There is, however, huge potential for the development of alternative energy systems and secure energy supplies. As has been said, the potential for offshore wind is something with which we have a great opportunity. It will take time. Increasingly, within the European Commission and other agencies, there is a recognition that the conversion of offshore electricity supply into green hydrogen supplies through electrolysis is something in which we may have a real competitive comparative advantage. This is particularly the case where we have infrastructure in places like Cork Harbour, which is a deep safe harbour with deep berths. That may be the future for energy security and energy storage systems. The expertise that exists in those companies would be just as easily developed in that area, where there is growing interest and growing investment. It is an area that could provide significant jobs and economic opportunities, particularly for Cork because of the harbour resources it has.

Deputy O'Rourke asked about the financial state of NORA. As I said, this agency has a fund in the region of €230 million at its disposal, so there are no immediate financial implications for the company.

I was not able to accept the amendments on the day, partly because we wanted to immediately start drawing down the €10 million in funding provided for in this Bill. I indicated that I would look to implement some of the amendments tabled by the Opposition during the drafting of the climate action Bill, which is due in the autumn, especially those that would facilitate or support the use of this fund for community projects, which this amendment also supports.

I give Deputy Cowen a commitment that the just transition approach will be developed for the entire midlands region, which is affected by the move away from the use of peat in both power stations and large, industrial-scale horticultural extraction that is occurring at present. The funding of the bog rehabilitation through the application of public service obligation, PSO, fell foul of advice from the Attorney General that it would not be possible under European law. In no way will that restrict us or stop us from making the necessary investments.

I commit to Deputies that the climate action fund, which will provide funding for the projects that we need, will not just be for a one-off or an annual project. We need the four year programme that was originally meant to be funded. I recall that it was a €20 million PSO per annum. I hope that we will see something in a Government announcement tomorrow which will help us in that regard. It is not just a case of waiting for an application to the climate action fund for us to be able to take action.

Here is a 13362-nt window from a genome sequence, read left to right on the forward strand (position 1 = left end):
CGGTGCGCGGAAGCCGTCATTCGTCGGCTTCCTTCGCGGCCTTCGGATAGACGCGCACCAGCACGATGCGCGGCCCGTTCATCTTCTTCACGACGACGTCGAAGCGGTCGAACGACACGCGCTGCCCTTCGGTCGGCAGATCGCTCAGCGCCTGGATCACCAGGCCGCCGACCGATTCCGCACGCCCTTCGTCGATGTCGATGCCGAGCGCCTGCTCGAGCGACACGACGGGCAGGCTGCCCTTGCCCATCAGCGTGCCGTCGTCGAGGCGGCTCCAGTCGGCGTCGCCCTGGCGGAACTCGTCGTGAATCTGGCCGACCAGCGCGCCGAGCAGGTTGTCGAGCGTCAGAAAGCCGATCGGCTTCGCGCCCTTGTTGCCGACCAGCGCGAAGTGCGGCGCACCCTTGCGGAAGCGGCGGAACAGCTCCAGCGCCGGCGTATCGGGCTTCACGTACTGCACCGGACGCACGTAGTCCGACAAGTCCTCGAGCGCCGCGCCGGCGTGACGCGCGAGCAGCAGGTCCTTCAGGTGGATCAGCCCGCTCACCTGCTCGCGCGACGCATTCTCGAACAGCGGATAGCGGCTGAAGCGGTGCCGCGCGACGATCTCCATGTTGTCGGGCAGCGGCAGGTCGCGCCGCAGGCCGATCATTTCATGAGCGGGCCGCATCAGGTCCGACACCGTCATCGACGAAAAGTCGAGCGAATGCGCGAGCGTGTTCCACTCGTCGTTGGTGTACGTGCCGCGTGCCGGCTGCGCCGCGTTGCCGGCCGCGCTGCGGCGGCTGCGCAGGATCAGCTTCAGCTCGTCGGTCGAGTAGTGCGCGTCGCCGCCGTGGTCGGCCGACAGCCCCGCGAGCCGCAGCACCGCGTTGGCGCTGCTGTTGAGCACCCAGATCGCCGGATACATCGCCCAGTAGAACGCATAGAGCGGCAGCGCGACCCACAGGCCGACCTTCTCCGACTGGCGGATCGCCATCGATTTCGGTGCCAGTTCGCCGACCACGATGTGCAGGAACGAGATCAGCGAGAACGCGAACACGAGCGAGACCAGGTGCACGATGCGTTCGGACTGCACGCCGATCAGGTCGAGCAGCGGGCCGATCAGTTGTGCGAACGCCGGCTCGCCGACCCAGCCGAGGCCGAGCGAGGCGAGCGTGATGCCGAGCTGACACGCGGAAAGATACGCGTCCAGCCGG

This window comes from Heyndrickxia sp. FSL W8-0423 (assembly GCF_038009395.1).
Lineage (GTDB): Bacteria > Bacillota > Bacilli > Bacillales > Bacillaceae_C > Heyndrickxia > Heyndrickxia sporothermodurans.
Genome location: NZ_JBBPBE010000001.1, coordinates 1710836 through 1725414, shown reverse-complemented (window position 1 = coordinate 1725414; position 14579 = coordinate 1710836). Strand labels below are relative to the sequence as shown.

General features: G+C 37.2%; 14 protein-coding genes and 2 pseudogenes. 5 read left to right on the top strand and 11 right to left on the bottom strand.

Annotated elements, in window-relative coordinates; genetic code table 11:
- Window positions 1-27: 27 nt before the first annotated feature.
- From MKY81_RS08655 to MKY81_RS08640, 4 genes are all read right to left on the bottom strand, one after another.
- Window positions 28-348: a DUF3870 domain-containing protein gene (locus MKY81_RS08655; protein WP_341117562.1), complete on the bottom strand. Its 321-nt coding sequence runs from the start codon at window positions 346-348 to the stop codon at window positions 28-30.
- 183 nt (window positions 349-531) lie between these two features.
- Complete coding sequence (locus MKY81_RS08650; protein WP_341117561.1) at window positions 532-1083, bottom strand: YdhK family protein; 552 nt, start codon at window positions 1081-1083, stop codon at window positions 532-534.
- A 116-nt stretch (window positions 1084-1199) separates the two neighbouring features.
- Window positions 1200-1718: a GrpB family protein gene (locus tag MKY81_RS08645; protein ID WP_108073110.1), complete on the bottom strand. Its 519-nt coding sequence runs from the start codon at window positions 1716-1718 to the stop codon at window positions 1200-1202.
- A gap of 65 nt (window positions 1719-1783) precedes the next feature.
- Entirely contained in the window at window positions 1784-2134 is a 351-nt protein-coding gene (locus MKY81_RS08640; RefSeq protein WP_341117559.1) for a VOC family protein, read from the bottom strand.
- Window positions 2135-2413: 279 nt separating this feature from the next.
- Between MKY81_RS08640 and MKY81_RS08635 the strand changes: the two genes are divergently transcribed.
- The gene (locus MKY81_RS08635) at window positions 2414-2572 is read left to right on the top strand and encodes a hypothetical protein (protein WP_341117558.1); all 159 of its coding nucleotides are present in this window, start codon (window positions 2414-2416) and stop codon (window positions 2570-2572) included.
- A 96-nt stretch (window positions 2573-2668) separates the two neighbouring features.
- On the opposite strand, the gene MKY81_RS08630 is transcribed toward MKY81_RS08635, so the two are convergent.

Looking at the task we face in the context of making a 50% reduction in emissions over the next ten years and being a net zero emissions country by 2050, as we have committed to along with most European Union countries, the challenge is beyond compare. One of the areas where I believe there is real potential for us to meet the targets is in storing carbon in our bogs and rewetting. The estimates that I have heard from experts are that, if that is a 60 million tonne challenge, which it is at least, we could see something like 10 million tonnes delivered through the management of our peatlands in a different way. We will have to make a significant investment. We are only at the tip of the iceberg of what will have to be done. I commit to doing everything I can to make sure that funding is available.

We will try to draw down some of the funding that was agreed by the European Council. That was a broad framework. It did not cite specific projects. I believe this type of work and the investment in Bord na Móna and other bog management companies is exactly the sort of project that would fit best with the European funding criteria. I agree with Deputy Cowen that the just transition report that was delivered by Mr. Mulvey a couple of months ago has to be delivered. The targeting of both European and national funding in this just transition has to be towards those communities most directly affected, including Deputy Cowen's constituency.

With regard to the power plants, I said at some length at the end of the debate in the Seanad that alternative proposals for the deployment of those stations would be just such a project that might prove suitable in the context of the climate action fund. Many of the projects we are looking at may be small, community projects, but that does not preclude big ideas and an alternative vision for what those plants could be used for. I would also say in that regard that the asset in this area is not just the power station itself but also the grid connection. As anybody involved in the renewable energy industry knows, getting grid access and connection is probably one of the most significant challenges to being able to finance and develop a project. As well as a future for Bord na Móna in bog rehabilitation, energy retrofitting and alternative uses for the bogs in growing various products or being involved in aquaculture, I believe there is significant potential for the company in the development of renewable energy. As well as its power station assets, it should look at leveraging its grid connection assets to make sure it has a bigger, brighter, more secure long-term future. That is the purpose of this amendment and I believe it will have the backing of all Members of this House.

Seanad amendment agreed to.
Seanad amendment reported.

A message will be sent to Seanad Éireann acquainting it accordingly.

Sitting suspended at 5.47 p.m. and resumed at 5.53 p.m.